June 2013
Volume 54, Issue 15
Free
ARVO Annual Meeting Abstract  |   June 2013
Comparison of Biomechanical Effects of Small Incision Lenticule Extraction (SMILE) and Laser in situ Keratomileusis (LASIK): A Finite Element Analysis Study
Author Affiliations & Notes
  • Abhijit Sinha Roy
    Ophthalmology, Cleveland Clinic Cole Eye Institute, Cleveland, OH
  • William Dupps
    Ophthalmology, Cleveland Clinic Cole Eye Institute, Cleveland, OH
    Department of Biomedical Engineering, Cleveland Clinic Lerner Research Institute, Cleveland, OH
  • Cynthia Roberts
    Department of Ophthalmology and Department of Biomedical Engineering, The Ohio State University, Columbus, OH
  • Footnotes
    Commercial Relationships Abhijit Sinha Roy, Carl Zeiss Meditec (F), Cleveland Clinic Innovations (P), Topcon Inc. (F); William Dupps, Zeimer (C), Topcon (F), Avedro (F), Carl Zeiss Meditec (F), Cleveland Clinic Innovations (P); Cynthia Roberts, Oculus Optikgerate GmbH (C), Ziemer Ophthalmic Systems AG (C), Sooft Italia (R), Carl Zeiss Meditec (F)
  • Footnotes
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Investigative Ophthalmology & Visual Science June 2013, Vol.54, 1633. doi:
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    • Get Citation

      Abhijit Sinha Roy, William Dupps, Cynthia Roberts; Comparison of Biomechanical Effects of Small Incision Lenticule Extraction (SMILE) and Laser in situ Keratomileusis (LASIK): A Finite Element Analysis Study. Invest. Ophthalmol. Vis. Sci. 2013;54(15):1633.

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      © ARVO (1962-2015); The Authors (2016-present)

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Abstract
 
Purpose
 

LASIK creates a flap in the anterior corneal stroma, followed by ablation of the exposed stroma with an excimer laser. A newer procedure, small incision lenticule extraction (SMILE), does not create a flap and uses a femtosecond laser to remove a lenticule having a shape corresponding to the programmed refractive correction. It is hypothesized that since a flap is avoided in SMILE, the mechanical stresses in a post-SMILE cornea more closely approximate those of an idealized cornea with unaltered material properties than in a comparable LASIK correction.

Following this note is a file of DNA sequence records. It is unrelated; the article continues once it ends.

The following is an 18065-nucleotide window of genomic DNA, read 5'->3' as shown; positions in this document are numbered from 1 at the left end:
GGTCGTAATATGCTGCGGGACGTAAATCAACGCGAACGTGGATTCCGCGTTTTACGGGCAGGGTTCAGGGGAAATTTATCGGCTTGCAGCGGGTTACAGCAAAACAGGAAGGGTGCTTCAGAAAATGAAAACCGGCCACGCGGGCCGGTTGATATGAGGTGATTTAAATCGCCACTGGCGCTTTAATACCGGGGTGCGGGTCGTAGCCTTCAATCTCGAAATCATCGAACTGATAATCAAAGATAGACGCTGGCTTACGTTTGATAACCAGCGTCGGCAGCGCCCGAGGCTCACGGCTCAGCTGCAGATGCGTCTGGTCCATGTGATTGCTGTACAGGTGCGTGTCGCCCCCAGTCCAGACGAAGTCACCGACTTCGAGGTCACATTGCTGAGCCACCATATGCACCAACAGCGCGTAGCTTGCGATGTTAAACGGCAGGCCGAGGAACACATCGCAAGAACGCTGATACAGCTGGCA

Methods
 

Finite element models of myopic surgery using patient-specific corneal geometry and an anisotropic, collagen fiber-dependent formulation were constructed for LASIK and SMILE. Surgical parameters, the magnitude of myopic correction, flap thickness in LASIK and depth of lenticule creation in SMILE were varied. Further, since the corneal stroma is generally stiffer in the anterior region, two sets of models with uniform and depth-dependent material properties were constructed. A geometry-matched model with unaltered material properties from the preoperative state but with post-operative geometry (including thickness) was used for comparing the magnitude and distribution of von Mises stresses in SMILE and LASIK models.

 
Results
 

We observed the stress distribution in the post-SMILE simulations to be similar to that of the geometry-matched model since much of the stiffer anterior stroma is preserved. In contrast, LASIK consistently reduced the stress in the flap and increased the stress in the residual stromal bed compared to the postoperative geometry-matched model. Further, increase in the thickness of the flap or depth of lenticule creation resulted in a greater amount of increase in the stress in residual stromal bed of the LASIK model compared to the SMILE model.

 
Conclusions
 

SMILE may present less biomechanical risk to the residual bed of susceptible corneas than comparable corrections involving LASIK flaps. Corrections at greater stromal depths in SMILE may be possible with less relative risk of ectasia than a comparable LASIK correction.

  
Keywords: 679 refractive surgery: comparative studies • 682 refractive surgery: other technologies • 683 refractive surgery: LASIK  
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